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What Mom Didn't Cook

(by Laura Sturza)

Pick a cookbook from the 1960s or 1970s when my sister Jan and I were growing up in suburban Maryland. Any cookbook. Choose any recipe. Of those selected, 99.9 percent are ones my mother, Evelyn, did not make. In our home, no one was making casseroles or fried chicken or lasagna or an adventurous Chinese stir-fry.

In considering our childhood culinary adventure, such as it was, I credit Mom's food prepping practices as my primary source material. I hesitate to call her provisions actual cooking. My father was not involved in anything concerning food, beyond consumption. There were reasons my quite wonderful mother was kitchen averse. I'll get to them shortly.

In 1968, when I was seven and my sister was 13, we lived in an 850-square foot garden apartment with a galley kitchen too snug for more than two of us. Two years later we moved to a house more than three times bigger, with a kitchen so large, I could dance on its yellow/orange, brick-look vinyl floors while taking in the expanse of the salmon countertops. Jan didn't live in the new house for long, hightailing it for college, taking Mom's limited cooking skills with her.

Beyond pots, pans, and trays, our kitchen featured no scales or chopping knives. I do recall a single Pyrex measuring cup, which was employed for an occasional foray into baking a Duncan Hines cake.

Mom grew up poor during the Depression in a family with five kids, so she made sure we ate, but relied heavily on newly popular convenience foods, like the frozen “TV dinners” that came complete with dessert. My sister and I could barely stop laughing as we recently compiled a list of what we ate as children: fish sticks (at least they were crunchy); canned asparagus (slimy and always refused); chicken pot pies; miniature glass jars of shrimp cocktail; tuna or egg salad on white bread with generous mayo; crackers with evenly cut slabs of orange/yellow Velveeta, Laughing Cow, or occasionally the exotic gouda; the much-loved Campbell's Cream of Mushroom soup (always made with whole milk).

From nearby Rock Creek Deli, we got corned beef and roast beef for lunch sandwiches (they always handed me a sample slice while we picked our items through the glass). Breakfast

was often a sugary cereal (Apple Jacks, please) or Pop Tarts. (And my teachers wondered why I was so jumpy in the mornings.)

When my vegan husband saw our childhood food list, he was glad Jan and I had survived such processed fare. Somehow Mom turned her selection of meals into a solid variety show, and we grew to love most of her choices. When she did prep her own dishes (an occasional roast or meatballs), they were decidedly bland (she had never learned about spices), but she was immensely proud of herself, and we made a big show of our appreciation.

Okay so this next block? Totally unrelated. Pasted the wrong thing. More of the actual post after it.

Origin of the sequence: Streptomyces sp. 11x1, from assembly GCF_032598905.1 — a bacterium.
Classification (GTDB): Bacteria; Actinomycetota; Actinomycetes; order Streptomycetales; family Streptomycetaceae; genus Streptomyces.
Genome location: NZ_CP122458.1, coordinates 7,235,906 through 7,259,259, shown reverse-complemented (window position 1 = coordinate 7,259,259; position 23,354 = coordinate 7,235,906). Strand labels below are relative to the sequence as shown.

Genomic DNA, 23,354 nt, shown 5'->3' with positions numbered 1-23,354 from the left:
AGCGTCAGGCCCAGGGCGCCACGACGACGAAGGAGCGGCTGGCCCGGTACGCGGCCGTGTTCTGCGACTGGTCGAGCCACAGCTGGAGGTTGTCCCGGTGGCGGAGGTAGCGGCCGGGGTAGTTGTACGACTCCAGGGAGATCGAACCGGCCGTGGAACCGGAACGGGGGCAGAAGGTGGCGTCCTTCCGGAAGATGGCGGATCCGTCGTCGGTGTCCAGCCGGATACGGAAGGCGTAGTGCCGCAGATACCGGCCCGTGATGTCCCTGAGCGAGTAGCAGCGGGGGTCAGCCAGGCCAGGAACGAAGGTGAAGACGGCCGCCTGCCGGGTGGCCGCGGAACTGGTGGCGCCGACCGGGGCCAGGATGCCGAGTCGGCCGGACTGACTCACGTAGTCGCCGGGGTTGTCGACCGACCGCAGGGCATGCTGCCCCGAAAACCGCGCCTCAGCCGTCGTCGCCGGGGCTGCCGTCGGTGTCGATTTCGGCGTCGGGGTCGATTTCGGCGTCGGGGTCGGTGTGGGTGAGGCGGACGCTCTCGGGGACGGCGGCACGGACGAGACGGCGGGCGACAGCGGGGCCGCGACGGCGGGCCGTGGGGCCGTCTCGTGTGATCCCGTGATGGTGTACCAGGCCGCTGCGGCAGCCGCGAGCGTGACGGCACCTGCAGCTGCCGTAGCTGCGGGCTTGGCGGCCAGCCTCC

(sister Jan, mom Evelyn, and me)

I’ve asked my fabulous mother how she bypassed any traditional role as a Domestic Goddess. “I had a big career before I had you girls,” she said, “with my PR work and my stint at the employment agency. When you were older, I was ready to get back to work." And so she did. Our mother was one of the leading promoters of antique shows in the D.C. region and beyond, overseeing events at enormous malls, often with over 100 dealers. Meanwhile, she never lost sight of her total passion for being a mom, taking Jan and me to every cultural event she could fit into our family's busy schedule, seeing us off to incredible summer camps, and fostering a love for the arts that is still central to our lives.

While I enjoyed visiting the homes of my friends whose mothers spent days marinating and preparing elaborate meals, I think Jan and I made out quite well. And even if neither of us left our childhood home having a clue about cooking, we each became pretty savvy at assembling our own meals later. Nowadays, when we're not up for cooking, we know what to do. Pot pies are still readily available. We have never outgrown our taste for them.


Laura Sturza is an essay, news, and opinion writer living in Rockville, Maryland. She is currently working on her memoir, How I Got Married After 50 for the First Time. Her work has appeared in the Washington Post, Los Angeles Times, LA Weekly, and elsewhere. She can be found at

Evelyn's Ten-Minute Meal

(updated slightly to modern day standards)

1 can Campbell's Cream of Mushroom Soup

1/2 can low-fat milk

7 oz. can white tuna drained

mayonnaise to taste

4 slices sandwich bread


sliced tomato

Combine soup, milk,and 1/2 can water in a saucepan, and heat.

Mix tuna with a reasonable amount of mayo and then add more.

Toast bread.

Make sandwiches with tuna salad, lettuce, and tomato.

Serves 2.


Holy cats! Your work reminds me of why literature works. We so often relate because we are all human! We find our own problems and delightful memories (0r undelightful ones) somewhere within. I love hearing from you from so many miles away! Best,



Thanks to Nana, whose domain was the kitchen, when I had "my"first kitchen I had no idea what to do with it! I was 20 and now at almost 80 that memory is still with me.

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